With the target for the first production becoming more uncertain, companies have seen scale back of activities, staff layoffs, redundant assets, and receivership as early bird move to prepare for Uganda’s oil industry seems to backfire.
This is the first time Museveni is speaking about the companies since the collapse of deal where Tullow Oil was expected to sell part of its interests in the Albertine Graben to Total E&P and China National Offshore Oil Company-CNOOC.
The firm conducted 2D seismic surveys from April 15 to May 18, 2019. The survey involved the acquisition of 326 line kilometres of offshore (on Lake Albert) 2D seismic data over the Ngassa Contract Areas.
Total E&P and CNOOC bought Tullow Oil's Uganda interest at USD 900 million (3.4 trillion Shillings), the money that is thought to have paid much of what Tullow had spent in Uganda. The government, however, says that oil companies should not count this money as expenses, which could lower their income tax when Uganda finally starts drilling the hydrocarbons.
Energy and Mineral Development Minister Irene Muloni unveiled what she termed as “five brides” that are available in Uganda for taking, to investors gathered at the East African Petroleum Conference and Exhibition in Mombasa, Kenya.
Sources at the Energy Ministry indicate that it took a lot of behind the scenes negotiations that would at times involve President Museveni on side and the US government through its Embassy in Kampala.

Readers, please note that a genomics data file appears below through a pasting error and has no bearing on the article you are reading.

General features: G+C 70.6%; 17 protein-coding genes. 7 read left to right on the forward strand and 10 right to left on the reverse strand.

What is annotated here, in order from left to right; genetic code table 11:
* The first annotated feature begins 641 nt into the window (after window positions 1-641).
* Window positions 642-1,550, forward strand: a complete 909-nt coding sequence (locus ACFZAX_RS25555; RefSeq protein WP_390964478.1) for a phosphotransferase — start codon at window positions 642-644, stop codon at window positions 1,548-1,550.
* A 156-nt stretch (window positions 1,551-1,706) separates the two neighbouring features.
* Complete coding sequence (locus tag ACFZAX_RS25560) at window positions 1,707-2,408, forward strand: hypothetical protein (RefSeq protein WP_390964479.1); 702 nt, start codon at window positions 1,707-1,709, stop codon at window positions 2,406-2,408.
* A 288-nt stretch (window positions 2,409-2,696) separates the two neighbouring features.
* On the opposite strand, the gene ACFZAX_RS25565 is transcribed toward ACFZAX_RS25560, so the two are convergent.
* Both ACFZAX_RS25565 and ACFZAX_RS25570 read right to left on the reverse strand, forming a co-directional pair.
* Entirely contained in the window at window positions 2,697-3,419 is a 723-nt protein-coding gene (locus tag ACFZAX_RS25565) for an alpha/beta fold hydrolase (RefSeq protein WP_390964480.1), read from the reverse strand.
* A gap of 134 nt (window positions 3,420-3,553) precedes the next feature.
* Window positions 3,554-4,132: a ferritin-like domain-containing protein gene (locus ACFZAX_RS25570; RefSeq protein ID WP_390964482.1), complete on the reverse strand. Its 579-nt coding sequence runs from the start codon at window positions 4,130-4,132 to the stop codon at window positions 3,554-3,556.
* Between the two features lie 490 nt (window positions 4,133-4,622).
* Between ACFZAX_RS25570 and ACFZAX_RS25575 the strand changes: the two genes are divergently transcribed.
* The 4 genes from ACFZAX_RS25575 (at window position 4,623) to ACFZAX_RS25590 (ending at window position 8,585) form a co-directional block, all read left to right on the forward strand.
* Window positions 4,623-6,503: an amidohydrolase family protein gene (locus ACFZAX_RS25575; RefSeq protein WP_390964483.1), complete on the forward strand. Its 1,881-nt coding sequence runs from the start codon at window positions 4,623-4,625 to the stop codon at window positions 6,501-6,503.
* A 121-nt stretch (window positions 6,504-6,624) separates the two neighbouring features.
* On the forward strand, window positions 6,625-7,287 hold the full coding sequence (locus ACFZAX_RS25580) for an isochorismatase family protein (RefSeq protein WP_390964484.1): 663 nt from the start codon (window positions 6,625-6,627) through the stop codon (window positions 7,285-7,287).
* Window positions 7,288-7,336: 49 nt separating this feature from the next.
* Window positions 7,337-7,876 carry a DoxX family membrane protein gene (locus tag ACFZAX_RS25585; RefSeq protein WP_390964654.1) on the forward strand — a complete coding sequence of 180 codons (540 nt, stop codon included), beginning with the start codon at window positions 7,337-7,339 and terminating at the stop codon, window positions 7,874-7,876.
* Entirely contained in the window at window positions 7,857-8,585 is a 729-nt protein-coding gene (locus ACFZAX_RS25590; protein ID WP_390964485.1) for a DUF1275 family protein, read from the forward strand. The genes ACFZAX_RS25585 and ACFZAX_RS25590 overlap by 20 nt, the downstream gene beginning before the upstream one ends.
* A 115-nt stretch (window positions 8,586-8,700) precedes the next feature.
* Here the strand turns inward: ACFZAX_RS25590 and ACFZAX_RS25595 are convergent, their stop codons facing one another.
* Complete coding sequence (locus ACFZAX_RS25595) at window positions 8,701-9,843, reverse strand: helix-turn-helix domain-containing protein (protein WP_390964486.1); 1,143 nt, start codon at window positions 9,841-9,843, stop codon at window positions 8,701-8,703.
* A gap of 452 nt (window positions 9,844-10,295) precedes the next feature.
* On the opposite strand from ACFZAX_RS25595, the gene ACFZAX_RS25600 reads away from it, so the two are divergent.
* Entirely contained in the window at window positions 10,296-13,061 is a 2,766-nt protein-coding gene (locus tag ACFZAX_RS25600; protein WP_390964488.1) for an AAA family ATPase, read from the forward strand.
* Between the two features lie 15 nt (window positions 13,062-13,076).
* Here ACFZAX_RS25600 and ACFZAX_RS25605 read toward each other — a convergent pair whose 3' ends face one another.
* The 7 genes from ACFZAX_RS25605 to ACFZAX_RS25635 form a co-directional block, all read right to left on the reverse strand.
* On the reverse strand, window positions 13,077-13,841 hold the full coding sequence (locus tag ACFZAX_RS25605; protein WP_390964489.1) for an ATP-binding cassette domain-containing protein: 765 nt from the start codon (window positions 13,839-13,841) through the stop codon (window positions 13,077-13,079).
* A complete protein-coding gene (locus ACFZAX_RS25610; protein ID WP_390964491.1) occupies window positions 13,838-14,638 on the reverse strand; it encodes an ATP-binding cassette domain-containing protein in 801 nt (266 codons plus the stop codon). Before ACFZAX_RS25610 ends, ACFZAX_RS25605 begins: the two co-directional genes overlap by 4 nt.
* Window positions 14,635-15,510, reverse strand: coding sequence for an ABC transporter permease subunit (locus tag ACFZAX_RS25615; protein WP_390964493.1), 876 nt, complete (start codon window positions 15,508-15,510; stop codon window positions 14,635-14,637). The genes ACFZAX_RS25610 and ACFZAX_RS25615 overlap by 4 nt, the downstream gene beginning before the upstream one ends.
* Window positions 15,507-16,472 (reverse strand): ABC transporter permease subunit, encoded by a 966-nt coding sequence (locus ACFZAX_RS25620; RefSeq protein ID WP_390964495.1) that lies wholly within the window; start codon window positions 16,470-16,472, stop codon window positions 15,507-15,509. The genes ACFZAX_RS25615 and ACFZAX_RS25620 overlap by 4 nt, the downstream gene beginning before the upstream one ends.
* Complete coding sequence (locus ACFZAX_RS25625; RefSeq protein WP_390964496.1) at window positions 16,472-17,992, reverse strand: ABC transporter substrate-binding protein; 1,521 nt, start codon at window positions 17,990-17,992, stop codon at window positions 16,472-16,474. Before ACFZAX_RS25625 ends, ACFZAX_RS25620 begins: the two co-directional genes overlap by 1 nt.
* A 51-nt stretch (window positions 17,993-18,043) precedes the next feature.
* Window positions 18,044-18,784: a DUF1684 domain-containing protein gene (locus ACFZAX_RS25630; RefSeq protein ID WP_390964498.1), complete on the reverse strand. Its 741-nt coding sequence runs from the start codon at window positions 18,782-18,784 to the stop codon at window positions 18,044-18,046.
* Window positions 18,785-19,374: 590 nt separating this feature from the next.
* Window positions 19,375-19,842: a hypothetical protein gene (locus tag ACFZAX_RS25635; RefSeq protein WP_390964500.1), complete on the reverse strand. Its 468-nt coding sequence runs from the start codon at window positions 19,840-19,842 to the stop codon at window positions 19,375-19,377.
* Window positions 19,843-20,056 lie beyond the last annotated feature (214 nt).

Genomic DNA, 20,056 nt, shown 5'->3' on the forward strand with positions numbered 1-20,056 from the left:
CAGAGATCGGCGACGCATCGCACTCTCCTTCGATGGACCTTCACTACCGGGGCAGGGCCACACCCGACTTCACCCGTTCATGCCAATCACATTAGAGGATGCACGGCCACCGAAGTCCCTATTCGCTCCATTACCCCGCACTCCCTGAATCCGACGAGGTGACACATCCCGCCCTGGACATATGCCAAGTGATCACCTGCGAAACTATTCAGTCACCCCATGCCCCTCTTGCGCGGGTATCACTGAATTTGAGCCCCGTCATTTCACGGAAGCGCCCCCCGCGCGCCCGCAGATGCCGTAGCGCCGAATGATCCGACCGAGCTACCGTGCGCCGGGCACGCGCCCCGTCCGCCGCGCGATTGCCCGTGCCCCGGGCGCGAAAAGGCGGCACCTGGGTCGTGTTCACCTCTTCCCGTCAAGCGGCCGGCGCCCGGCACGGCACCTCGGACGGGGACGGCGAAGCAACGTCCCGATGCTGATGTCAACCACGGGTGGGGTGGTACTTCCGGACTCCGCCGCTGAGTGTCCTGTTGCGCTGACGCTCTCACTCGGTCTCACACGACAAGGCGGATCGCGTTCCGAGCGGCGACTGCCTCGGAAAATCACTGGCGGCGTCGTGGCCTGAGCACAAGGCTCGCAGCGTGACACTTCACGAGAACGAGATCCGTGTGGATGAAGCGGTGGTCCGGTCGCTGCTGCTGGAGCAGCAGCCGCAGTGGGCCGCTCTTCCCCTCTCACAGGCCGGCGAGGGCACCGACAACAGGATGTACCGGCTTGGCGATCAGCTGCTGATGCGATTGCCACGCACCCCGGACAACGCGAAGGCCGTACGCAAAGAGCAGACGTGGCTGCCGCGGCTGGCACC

The British High Commissioner to Uganda, Peter West says British government and business interests, especially in oil and gas, have picked so much leading to several high-powered delegations in the past one year. Among them were two delegations led by the British Secretary for International Development, Liam Fox.
The Ngasa Bloc which was previously licensed to Tullow oil has two deviated wells Ngassa 1 and Ngassa 2 and comprises 410 square kilometres of shallow and deep-water acreage. However, Tullow relinquished it in 2008 even after it had encountered gas and oil.
The signing of the Production Sharing Agreement and grant of Petroleum Exploration License will have Armour Energy Limited as a newcomer in Ugandas oils oil and gas sector. It is one of the three companies that made it to the last round of the first competitive licensing process which opened in February 2015.
Petroleum Authority Executive Director, Dr. Earnest Rubondo, says the law requires that only companies and professionals registered to the National Supplier Database are eligible to supply goods and services to the oil and gas sector. The Authority at the beginning of July listed of over 440 firms to the National Supplier database for 2017. Rubondo says the registration for the 2018 database opens on 1st September 2017.
Energy Minister Eng Irene Muloni says 40 companies expressed interest in the refinery after Russian consortium Rostec Global Resources pulled out. She explains that eight out of the 40 companies have been engaged and that three of the eight could be selected to take up the refinery work.